The loss of competitiveness because of elevated energy costs is concentrated in a limited number of sectors. The cost of subsidising energy-intensive companies might be greater than the benefits. Continue reading »
Unlike Germany, France has not decided to phase out nuclear power. But it plans to close the Fessenheim nuclear power plant, in Alsace, ahead of schedule. It has also made a commitment to reduce this technology’s share in its future energy mix. Underpinning these decisions we find the same factors as in Germany: a party built around combating nuclear power; a more acute perception of nuclear risk in the aftermath of the Fukushima-Daiichi disaster; electoral competition; and political alliances which make allowance for risks as perceived by the general public, not as calculated by experts. Just as in Germany we shall see that decisions on targets and the exit schedule have been based mainly on approximation, without paying much attention to economic factors. Continue reading »
In Germany’s election campaign the attention going to the national energy transition plan is bafflingly low. Official Environment ministry reports however suggest that total costs of Energiewende could or might rise to 1000 billion euros by the late 2030′s if the program is maintained as present, and its targets are not cut back or shifted further into the future. Despite this, most German political parties have tacitly agreed to limit discussion of Energiewende and backpedal their criticism of this free-spending plan, for reasons that are much more than simply political.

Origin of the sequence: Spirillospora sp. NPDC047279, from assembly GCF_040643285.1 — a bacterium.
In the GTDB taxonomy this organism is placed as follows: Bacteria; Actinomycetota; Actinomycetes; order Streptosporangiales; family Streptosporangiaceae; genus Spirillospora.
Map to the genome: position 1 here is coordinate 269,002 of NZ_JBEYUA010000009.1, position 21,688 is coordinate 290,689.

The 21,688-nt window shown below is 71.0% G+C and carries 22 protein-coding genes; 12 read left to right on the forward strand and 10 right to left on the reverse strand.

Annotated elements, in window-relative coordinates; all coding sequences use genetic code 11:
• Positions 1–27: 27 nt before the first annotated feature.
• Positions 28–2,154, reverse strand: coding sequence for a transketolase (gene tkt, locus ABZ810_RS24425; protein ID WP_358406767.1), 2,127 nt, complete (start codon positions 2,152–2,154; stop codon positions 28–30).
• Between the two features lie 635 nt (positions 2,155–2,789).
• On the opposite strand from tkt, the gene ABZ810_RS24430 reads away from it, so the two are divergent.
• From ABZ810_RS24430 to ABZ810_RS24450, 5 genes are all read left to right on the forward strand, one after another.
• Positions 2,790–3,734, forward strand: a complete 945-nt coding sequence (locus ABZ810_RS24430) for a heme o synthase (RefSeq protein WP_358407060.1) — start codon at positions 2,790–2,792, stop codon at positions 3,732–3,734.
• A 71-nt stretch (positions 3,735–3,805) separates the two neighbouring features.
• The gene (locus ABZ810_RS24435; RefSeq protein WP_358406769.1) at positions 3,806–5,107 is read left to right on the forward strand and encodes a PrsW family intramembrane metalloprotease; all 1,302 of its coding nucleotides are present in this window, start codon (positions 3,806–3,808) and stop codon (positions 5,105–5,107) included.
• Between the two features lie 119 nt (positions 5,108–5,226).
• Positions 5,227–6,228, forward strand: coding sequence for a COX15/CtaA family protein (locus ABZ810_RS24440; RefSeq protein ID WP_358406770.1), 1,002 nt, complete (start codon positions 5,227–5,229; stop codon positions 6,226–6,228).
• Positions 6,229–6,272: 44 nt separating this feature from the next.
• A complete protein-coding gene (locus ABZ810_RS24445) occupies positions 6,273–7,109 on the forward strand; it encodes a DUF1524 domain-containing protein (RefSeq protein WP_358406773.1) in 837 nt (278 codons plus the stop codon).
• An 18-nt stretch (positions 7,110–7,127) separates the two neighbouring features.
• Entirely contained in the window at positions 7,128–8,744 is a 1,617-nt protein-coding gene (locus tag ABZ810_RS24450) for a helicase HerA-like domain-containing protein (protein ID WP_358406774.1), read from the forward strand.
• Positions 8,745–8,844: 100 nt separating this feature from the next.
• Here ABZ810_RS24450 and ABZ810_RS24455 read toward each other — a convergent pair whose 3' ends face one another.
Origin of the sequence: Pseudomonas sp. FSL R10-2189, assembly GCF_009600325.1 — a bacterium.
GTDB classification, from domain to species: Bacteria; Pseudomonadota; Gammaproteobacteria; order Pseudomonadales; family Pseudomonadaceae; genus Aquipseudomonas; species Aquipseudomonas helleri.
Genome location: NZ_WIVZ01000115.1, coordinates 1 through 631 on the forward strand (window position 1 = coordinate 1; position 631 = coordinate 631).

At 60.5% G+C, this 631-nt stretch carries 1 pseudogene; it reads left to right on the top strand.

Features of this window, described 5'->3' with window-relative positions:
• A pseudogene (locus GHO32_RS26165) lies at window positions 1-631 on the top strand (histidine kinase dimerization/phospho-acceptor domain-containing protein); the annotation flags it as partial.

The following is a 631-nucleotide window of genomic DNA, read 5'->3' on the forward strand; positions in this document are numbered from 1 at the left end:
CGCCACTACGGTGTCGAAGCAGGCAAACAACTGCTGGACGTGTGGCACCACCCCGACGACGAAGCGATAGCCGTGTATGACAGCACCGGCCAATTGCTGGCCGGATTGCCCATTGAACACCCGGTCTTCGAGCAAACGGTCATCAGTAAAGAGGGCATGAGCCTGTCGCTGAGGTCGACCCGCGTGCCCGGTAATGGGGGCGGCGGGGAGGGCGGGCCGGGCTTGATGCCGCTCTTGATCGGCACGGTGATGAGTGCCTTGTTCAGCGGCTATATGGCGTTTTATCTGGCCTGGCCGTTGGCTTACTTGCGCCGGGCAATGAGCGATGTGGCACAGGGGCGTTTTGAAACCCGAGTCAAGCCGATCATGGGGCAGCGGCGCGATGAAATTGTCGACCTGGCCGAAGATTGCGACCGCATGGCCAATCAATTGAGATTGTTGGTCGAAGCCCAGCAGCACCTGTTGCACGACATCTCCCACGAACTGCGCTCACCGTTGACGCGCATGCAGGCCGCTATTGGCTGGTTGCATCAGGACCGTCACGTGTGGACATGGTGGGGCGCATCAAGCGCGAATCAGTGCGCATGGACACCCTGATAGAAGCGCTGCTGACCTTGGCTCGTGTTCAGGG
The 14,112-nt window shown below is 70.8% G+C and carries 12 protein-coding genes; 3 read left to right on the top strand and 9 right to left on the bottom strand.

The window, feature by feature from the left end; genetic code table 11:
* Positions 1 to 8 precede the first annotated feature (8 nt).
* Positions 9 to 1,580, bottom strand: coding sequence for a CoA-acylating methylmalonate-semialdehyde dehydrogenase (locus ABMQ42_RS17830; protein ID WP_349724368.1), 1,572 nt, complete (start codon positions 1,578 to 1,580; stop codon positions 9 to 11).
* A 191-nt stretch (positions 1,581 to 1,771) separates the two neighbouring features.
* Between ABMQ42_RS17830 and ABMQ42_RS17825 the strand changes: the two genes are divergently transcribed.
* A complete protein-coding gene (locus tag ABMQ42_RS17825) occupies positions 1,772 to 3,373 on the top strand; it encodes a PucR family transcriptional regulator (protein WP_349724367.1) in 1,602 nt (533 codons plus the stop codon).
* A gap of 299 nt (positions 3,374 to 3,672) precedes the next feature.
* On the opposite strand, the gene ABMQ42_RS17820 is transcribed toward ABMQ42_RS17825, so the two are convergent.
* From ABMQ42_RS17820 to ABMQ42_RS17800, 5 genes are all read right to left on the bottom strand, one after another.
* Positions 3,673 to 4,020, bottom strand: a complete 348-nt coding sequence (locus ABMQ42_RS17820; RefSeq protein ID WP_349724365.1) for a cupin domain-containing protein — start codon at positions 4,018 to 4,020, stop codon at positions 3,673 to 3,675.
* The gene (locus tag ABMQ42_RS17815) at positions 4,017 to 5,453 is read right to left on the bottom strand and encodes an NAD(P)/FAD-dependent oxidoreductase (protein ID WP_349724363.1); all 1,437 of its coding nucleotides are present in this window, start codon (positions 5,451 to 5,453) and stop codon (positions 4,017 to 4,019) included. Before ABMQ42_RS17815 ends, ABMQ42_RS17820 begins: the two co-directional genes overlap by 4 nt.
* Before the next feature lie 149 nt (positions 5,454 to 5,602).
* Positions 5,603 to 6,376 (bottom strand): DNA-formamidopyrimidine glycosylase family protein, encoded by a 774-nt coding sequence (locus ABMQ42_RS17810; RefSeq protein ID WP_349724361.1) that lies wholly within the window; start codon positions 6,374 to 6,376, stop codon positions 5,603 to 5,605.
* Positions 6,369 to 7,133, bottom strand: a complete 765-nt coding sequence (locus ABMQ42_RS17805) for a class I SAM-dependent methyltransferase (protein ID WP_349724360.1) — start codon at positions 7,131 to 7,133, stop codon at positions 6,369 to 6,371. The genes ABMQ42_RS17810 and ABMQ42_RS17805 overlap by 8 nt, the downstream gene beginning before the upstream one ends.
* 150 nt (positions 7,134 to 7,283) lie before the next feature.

Continue reading »
Notre Europe –Jacques Delors Institute is leading an in-depth study of the future of European energy policy based on a proposal made by Jacques Delors for a “European Energy Community”. It has the merit of having opened a European wingspan debate engaged with various stakeholders: public, private, NGOs, local, national and European. Solidarity plays a key role in a European Energy Community and may later be one of the drivers of the development of an EU-wide energy policy Continue reading »
State level regulators, like politicians, read the newspaper headlines, notice what is in their in-box and have a good sense of what their constituents like and dislike. This, more than anything else, explains why they seem reluctant to modify or nullify prevailing net energy metering laws even when they realize that the status quo may be unsustainable in the long-run. Continue reading »
Europe is often criticized for its lack of global energy policy. The three objectives towards 2020 let Europe fancy it had started to build its own policy but the energy and climate package was no more than a list of nationally implemented objectives. Giving no more than objectives, the text is another proof that energy policies are still largely considered as national issues in Europe. Such a supremacy left to the countries seems paradoxical given that the European Union forced the liberalization of electricity markets to end with national supremacy in energy policies. However, liberalizing the electric production and distribution was somehow the second step to build a European energy policy. The first step was connecting the national networks after World War II. In a way, liberalization of electricity production gave birth to new actors and therefore started to reorganize European territories. This is how EDF started to produce electricity out of France, but big companies are not the only new European actors.